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Jilt   Listen
verb
Jilt  v. i.  To play the jilt; to practice deception in love; to discard lovers capriciously.






Collaborative International Dictionary of English 0.48








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"Jilt" Quotes from Famous Books



... spirit, And finding you can't bear it, uninvited, Your peace unmade, all of your own accord, You come and swear you love, and can't endure it, Good-night! all's over! ruin'd and undone She'll jilt you, when she sees ...
— The Comedies of Terence • Publius Terentius Afer

... near her, and looked down at her with such anguish in his eyes that she could have shrieked aloud. "It was a poor trick to play, Dolly," he said; "so poor a one, that it was scarcely like you. Your coquetries had always a fairer look. The commonest jilt might have done such a thing as that, and almost have done it better. It is an old trick, too, this playing the poor fool against the rich one. The only merit of your play has been that you have kept it up ...
— Vagabondia - 1884 • Frances Hodgson Burnett

... the receipt of Alice's epistle, in which she told him flatly she was weary of him and had got another gallant; and saying that if he tried to look after her or give her any other uneasiness, she would send a full account of all things to his master. The jilt was sensible this would keep him quiet, for as he depended solely upon his favour, so a story of this sort would have inevitably deprived him of it for ever. It answered her intent, and the force he put upon his passions cost him ...
— Lives Of The Most Remarkable Criminals Who have been Condemned and Executed for Murder, the Highway, Housebreaking, Street Robberies, Coining or other offences • Arthur L. Hayward

... had even for a moment considered such a thing. Oh, she did it well, did Stella, and endured these frequent griefs and surprises with, I must protest, quite exemplary patience. In a phrase, she was the most adorable combination of the prevaricator, the jilt and the ...
— The Cords of Vanity • James Branch Cabell et al

... true that a young, well—fledged gentlewoman, for she is furnished with a most swift pair of wings, called Prosperity, sometimes gets the better of Master Conscience, and smothers the Grim Feature for a time, under the bed of eider down, whereon you and her ladyship are reposing. But she is a sad jilt in many instances, this same Prosperity; for some fine morning, with the sun glancing in through the crevices of the window—shutters, just at the nick when, after turning yourself, and rubbing your eyes, you courageously thrust forth one leg, with a determination to ...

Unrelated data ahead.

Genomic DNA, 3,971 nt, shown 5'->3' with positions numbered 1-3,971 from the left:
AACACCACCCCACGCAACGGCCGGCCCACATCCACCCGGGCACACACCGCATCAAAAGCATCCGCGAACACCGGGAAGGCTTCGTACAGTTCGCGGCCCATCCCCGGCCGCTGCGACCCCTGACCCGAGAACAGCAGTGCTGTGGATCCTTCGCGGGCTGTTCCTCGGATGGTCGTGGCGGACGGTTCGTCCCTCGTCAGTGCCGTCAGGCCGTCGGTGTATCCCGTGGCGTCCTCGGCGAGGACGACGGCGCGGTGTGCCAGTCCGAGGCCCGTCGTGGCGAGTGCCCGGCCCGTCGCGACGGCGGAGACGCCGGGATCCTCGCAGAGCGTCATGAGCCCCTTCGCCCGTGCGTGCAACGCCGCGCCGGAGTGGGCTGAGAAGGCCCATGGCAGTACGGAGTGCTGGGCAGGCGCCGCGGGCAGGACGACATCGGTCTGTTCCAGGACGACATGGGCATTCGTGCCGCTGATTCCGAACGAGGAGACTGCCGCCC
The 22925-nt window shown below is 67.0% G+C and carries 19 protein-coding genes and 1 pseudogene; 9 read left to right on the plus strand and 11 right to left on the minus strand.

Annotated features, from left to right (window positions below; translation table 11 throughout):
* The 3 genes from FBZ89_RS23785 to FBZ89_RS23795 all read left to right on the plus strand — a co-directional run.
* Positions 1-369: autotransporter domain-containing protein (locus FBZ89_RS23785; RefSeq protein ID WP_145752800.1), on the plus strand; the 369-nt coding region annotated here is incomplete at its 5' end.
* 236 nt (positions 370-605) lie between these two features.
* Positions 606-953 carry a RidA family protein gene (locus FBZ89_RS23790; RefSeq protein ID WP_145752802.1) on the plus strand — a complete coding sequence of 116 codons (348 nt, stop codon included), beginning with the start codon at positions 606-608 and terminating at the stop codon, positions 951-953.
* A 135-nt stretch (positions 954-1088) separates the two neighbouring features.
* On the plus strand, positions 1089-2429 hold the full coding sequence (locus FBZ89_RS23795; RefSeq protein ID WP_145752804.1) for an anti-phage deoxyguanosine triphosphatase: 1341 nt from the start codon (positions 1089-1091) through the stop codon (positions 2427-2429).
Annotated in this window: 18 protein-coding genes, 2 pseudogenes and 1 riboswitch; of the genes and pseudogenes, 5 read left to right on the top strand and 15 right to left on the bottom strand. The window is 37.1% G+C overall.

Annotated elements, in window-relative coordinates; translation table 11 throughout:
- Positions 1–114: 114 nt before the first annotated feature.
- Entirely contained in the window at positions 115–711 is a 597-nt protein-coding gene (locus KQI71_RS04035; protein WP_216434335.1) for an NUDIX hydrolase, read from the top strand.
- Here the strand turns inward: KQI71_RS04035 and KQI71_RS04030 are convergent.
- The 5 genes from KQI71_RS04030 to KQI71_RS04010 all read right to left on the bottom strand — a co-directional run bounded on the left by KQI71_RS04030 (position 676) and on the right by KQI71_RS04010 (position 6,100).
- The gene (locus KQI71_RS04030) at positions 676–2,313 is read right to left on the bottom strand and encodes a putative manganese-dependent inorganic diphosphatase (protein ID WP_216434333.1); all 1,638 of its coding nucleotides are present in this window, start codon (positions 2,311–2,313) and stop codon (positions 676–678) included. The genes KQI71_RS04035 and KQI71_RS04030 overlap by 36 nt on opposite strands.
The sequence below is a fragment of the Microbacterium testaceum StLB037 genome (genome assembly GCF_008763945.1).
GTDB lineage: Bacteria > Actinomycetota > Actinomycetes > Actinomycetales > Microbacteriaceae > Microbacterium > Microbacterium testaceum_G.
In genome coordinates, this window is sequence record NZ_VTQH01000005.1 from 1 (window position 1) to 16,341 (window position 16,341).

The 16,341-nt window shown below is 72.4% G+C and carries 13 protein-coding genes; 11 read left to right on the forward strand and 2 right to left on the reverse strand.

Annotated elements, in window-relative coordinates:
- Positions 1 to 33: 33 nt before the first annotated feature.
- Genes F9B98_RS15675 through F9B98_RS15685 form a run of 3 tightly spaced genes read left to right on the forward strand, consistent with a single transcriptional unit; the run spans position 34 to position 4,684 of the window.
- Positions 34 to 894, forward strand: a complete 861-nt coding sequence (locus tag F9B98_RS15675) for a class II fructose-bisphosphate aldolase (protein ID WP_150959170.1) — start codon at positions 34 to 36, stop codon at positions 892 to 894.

— Tom Cringle's Log • Michael Scott

... is true, been deeply enough touched to feel either pique or melancholy at this discovery, but was so far heart-whole as to be rather inclined to laugh at the fickleness of the merry jilt, than either to ...
— Graham's Magazine Vol. XXXII No. 2. February 1848 • Various

... amount to above seven Shillings six Pence a week; besides now and then a Treat of a Breast of Mutton from the next Cook's.—Then the other laughs, and crys—Ay, rot her—and tells his Story too, and concludes with, Who manages the Jilt now; Why, faith, some dismal Coxcomb or other, you may be sure, replies the first. But, Ned, these are Rogues, and Rascals, that value no Man's Reputation, because they despise their own. But faith, I have laid aside all these Vanities, now I have thought of Matrimony; but I desire ...
— The Works of Aphra Behn, Vol. III • Aphra Behn

... you are," answered Bothwell; "you look like a fellow that would stick to brandy—help thyself, man; all's free where'er I come.— Tom, help the maid to a comfortable cup, though she's but a dirty jilt neither. Fill round once more—Here's to our noble commander, Colonel Graham of Claverhouse!—What the devil is the old woman groaning for? She looks as very a whig as ever sate on a hill-side—Do you ...
— Old Mortality, Complete, Illustrated • Sir Walter Scott

... for his trifling question. And then it all came out what a heartless jilt Mrs. Molie was. She had known all the time that Mr. Hoey had been on a traveling scholarship in Switzerland, but she had never mentioned it. What a snake in the grass! She had even encouraged the lawyer, but no one else, ...
— Look Back on Happiness • Knut Hamsun